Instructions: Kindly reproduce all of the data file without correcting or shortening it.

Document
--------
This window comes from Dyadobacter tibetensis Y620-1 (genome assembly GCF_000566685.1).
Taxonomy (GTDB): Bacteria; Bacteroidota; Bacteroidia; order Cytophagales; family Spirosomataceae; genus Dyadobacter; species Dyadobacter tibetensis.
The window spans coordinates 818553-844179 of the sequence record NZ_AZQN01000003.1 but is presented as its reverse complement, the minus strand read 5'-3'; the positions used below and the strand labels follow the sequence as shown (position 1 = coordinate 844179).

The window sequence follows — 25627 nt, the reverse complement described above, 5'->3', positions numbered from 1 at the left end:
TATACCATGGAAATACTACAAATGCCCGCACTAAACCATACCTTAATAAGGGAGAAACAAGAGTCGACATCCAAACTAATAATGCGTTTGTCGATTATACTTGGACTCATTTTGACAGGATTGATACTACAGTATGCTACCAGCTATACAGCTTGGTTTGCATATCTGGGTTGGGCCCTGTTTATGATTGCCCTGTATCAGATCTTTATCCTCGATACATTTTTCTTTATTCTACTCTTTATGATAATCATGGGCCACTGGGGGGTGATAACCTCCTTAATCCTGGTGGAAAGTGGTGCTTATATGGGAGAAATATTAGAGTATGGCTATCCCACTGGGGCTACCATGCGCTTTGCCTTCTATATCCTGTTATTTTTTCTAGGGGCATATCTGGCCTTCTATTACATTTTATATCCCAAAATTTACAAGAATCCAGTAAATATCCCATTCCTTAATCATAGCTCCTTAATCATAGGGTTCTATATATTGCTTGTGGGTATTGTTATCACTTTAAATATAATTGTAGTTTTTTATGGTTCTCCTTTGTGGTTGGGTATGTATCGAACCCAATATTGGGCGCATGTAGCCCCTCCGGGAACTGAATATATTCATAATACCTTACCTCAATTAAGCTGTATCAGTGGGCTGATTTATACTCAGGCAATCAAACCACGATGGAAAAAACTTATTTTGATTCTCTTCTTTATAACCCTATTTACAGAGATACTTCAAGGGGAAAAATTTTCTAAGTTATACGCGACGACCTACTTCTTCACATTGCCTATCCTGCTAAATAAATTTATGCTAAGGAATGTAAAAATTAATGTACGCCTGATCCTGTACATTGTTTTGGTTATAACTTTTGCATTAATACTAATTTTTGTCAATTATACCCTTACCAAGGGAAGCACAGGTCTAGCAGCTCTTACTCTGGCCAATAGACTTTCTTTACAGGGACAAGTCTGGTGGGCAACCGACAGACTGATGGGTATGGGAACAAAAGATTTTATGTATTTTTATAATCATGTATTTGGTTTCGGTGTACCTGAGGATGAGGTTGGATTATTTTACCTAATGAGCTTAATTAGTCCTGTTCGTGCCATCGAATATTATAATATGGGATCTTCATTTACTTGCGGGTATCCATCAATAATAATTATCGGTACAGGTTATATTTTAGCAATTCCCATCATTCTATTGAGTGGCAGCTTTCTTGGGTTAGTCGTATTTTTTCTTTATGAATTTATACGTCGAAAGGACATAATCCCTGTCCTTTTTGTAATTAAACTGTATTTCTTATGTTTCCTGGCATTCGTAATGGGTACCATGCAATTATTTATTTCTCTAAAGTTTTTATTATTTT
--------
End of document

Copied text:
This window comes from Dyadobacter tibetensis Y620-1 (genome assembly GCF_000566685.1).
Taxonomy (GTDB): Bacteria; Bacteroidota; Bacteroidia; order Cytophagales; family Spirosomataceae; genus Dyadobacter; species Dyadobacter tibetensis.
The window spans coordinates 818553-844179 of the sequence record NZ_AZQN01000003.1 but is presented as its reverse complement, the minus strand read 5'-3'; the positions used below and the strand labels follow the sequence as shown (position 1 = coordinate 844179).

The window sequence follows — 25627 nt, the reverse complement described above, 5'->3', positions numbered from 1 at the left end:
TATACCATGGAAATACTACAAATGCCCGCACTAAACCATACCTTAATAAGGGAGAAACAAGAGTCGACATCCAAACTAATAATGCGTTTGTCGATTATACTTGGACTCATTTTGACAGGATTGATACTACAGTATGCTACCAGCTATACAGCTTGGTTTGCATATCTGGGTTGGGCCCTGTTTATGATTGCCCTGTATCAGATCTTTATCCTCGATACATTTTTCTTTATTCTACTCTTTATGATAATCATGGGCCACTGGGGGGTGATAACCTCCTTAATCCTGGTGGAAAGTGGTGCTTATATGGGAGAAATATTAGAGTATGGCTATCCCACTGGGGCTACCATGCGCTTTGCCTTCTATATCCTGTTATTTTTTCTAGGGGCATATCTGGCCTTCTATTACATTTTATATCCCAAAATTTACAAGAATCCAGTAAATATCCCATTCCTTAATCATAGCTCCTTAATCATAGGGTTCTATATATTGCTTGTGGGTATTGTTATCACTTTAAATATAATTGTAGTTTTTTATGGTTCTCCTTTGTGGTTGGGTATGTATCGAACCCAATATTGGGCGCATGTAGCCCCTCCGGGAACTGAATATATTCATAATACCTTACCTCAATTAAGCTGTATCAGTGGGCTGATTTATACTCAGGCAATCAAACCACGATGGAAAAAACTTATTTTGATTCTCTTCTTTATAACCCTATTTACAGAGATACTTCAAGGGGAAAAATTTTCTAAGTTATACGCGACGACCTACTTCTTCACATTGCCTATCCTGCTAAATAAATTTATGCTAAGGAATGTAAAAATTAATGTACGCCTGATCCTGTACATTGTTTTGGTTATAACTTTTGCATTAATACTAATTTTTGTCAATTATACCCTTACCAAGGGAAGCACAGGTCTAGCAGCTCTTACTCTGGCCAATAGACTTTCTTTACAGGGACAAGTCTGGTGGGCAACCGACAGACTGATGGGTATGGGAACAAAAGATTTTATGTATTTTTATAATCATGTATTTGGTTTCGGTGTACCTGAGGATGAGGTTGGATTATTTTACCTAATGAGCTTAATTAGTCCTGTTCGTGCCATCGAATATTATAATATGGGATCTTCATTTACTTGCGGGTATCCATCAATAATAATTATCGGTACAGGTTATATTTTAGCAATTCCCATCATTCTATTGAGTGGCAGCTTTCTTGGGTTAGTCGTATTTTTTCTTTATGAATTTATACGTCGAAAGGACATAATCCCTGTCCTTTTTGTAATTAAACTGTATTTCTTATGTTTCCTGGCATTCGTAATGGGTACCATGCAATTATTTATTTCTCTAAAGTTTTTATTATTTT